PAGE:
Amateur radio operators, also known as ham operators, can provide an extra layer of communication during emergencies. Two volunteer organizations and local government entities illustrate precisely how private-public amateur radio partnerships serve as a means to an end for public safety.
Rick Bunn is the Amateur Radio Emergency Services coordinator for the city of Alexandria, Va. He works with volunteers from the Alexandria Radio Club and Alexandria ARES chapter to provide disaster management services during the times when all else fails.
ARES consists of licensed amateurs who have registered their qualifications and equipment with local ARES leadership for emergency communications duty in the public service. In the United States, the effort is organized and sponsored by the American Radio Relay League. Every licensed amateur, regardless of membership in ARRL or any other local or national organization, is eligible to apply for membership in ARES.
Alexandria, a suburb of Washington D.C., has a population of about 150,000. Bunn has been the local ARES coordinator for 10 years and describes local HAM operators’ role as supplemental, but necessary.
“As the city’s radio systems have become more robust, our need to supplement their communications has decreased; but we still train and practice,” he said. He noted the group has a signed memorandum of agreement with the city to set ground rules and ensure it is in compliance with federal laws.
Large-scale public events means there’s a need for the service. According to Bunn, his group has a presence at the Marine Corps Marathon, Washington’s Birthday Parade and airport disaster drills every third year at Reagan National Airport and Dulles Airport.
Preparation is key, so Bunn’s fellow operators make a point of bringing their “A” game. “Yearly, we participate in a nationwide drill called ‘Field Day’ where we operate out of a field using temporary antennas and no commercial power. This is to simulate a disaster that takes out our permanently installed infrastructure — think Katrina,” he said.
Participants work with the state emergency management agency, local government, Red Cross, local hospitals and other organizations that are in need of communication services. Fortunately, according to Bunn, real emergencies are “few and far between.”
But when they are needed, they more than prove their value. Hurricane Isabel is a recent example of an event during which Bunn and his team provided long-distance communications around the affected area and to the state emergency management in Richmond.
“In the late ‘90s we supported Red Cross with long-distance communications when hurricanes hit the U.S. Virgin Islands,” he said. “Due to conditions, we made contact with St. Croix via Perth, Australia.”
Perhaps the most high-adrenaline case happened during the 9-11 attacks, when ARES mobilized to support the local hospital, Red Cross and first responders at the Pentagon and then returned to support recovery efforts at the Pentagon.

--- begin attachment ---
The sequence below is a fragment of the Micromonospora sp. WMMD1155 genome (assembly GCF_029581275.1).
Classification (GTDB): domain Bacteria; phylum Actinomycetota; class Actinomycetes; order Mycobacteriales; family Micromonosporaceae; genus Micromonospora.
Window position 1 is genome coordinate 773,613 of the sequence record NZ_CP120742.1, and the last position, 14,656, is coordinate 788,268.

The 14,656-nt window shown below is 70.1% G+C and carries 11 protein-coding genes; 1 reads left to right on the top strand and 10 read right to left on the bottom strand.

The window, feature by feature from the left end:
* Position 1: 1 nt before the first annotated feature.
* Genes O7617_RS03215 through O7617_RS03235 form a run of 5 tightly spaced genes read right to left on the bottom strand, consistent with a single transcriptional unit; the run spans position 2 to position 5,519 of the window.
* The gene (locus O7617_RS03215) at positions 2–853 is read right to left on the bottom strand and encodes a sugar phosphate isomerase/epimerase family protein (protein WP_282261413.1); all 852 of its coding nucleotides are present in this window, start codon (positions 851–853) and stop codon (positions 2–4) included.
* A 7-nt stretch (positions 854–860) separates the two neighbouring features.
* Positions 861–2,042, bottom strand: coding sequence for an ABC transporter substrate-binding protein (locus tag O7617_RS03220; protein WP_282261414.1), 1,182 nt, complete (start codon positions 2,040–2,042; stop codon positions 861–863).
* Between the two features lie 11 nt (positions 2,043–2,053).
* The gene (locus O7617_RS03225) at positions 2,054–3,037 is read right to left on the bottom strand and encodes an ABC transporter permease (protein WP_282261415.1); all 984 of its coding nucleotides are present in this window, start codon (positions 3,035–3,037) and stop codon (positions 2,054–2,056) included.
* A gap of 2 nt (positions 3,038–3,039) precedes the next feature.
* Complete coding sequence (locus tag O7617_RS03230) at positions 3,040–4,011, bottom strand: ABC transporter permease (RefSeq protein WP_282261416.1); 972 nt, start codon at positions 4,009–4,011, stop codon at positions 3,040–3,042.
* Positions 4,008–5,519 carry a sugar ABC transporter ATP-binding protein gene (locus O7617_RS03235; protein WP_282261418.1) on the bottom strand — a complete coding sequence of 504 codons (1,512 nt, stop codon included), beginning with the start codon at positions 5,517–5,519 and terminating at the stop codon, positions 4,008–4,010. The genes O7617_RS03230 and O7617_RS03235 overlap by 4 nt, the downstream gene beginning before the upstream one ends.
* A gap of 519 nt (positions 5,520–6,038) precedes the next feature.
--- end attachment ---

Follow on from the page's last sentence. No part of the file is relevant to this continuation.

None of that would not be possible without an intentional approach to public service. Bunn attributes his group’s success to four factors: continuous engagement, ability to quickly adapt to changes in agency operations, professionalism and demonstrated ability to provide what agencies request.
Jim Duram echoed Bunn’s statement. A ham radio operator and Muskegon County emergency coordinator, he added that operators offer a unique capability during times of disaster.
“Volunteers support and own their own equipment,” he noted. “They’re pretty much self-contained.”
Muskegon County Emergency Communication Services Inc. is comprised of licensed Ham radio operators who have expressed an interest in providing emergency communication. MCECS’s primary mission is providing communication support in times of local emergencies, disasters, severe weather events and for the Muskegon County Sheriff’s Search and Rescue Team. It also provides communication support to nonprofit organizations for walkathons, bicycle races and other charitable events. The western Michigan county has a population of about 172,000.
Duram said constant training is necessary as “not every event is going to be the same.” Operators need to constantly adjust to new situations. Unpredictable weather is one that hits home as the county experiences weather patterns that develop over Lake Michigan.
Volunteers do their best to keep their cool and get the job done. Annual events like the ARRL Field Day help operators maintain and sharpen their skills. ARRL is the national association for Amateur Radio in the U.S., and its Field Day is the most popular on-the-air event held annually in the U.S. and Canada. On the fourth weekend of June, more than 35,000 radio amateurs gather with their clubs, groups or simply with friends to operate from remote locations. As the ARRL describes it, “Field Day is part educational event, part operating event, part public relations event.”
Beyond formal training, there’s no substitute for rapport. That means forging relationships with local public safety professionals, Duram said.
“The last thing you want is to have a volunteer show up at the scene and no one knows the individual,” he said.
Other soft skills include a willingness to help one’s fellow man and to get the right message through to the right agency.
In addition to volunteer support, the organization depends on private donations to continue its work. A 501c3 nonprofit, this status allows MCECS to receive grants and donations, with a taxable deduction available to donors in the U.S.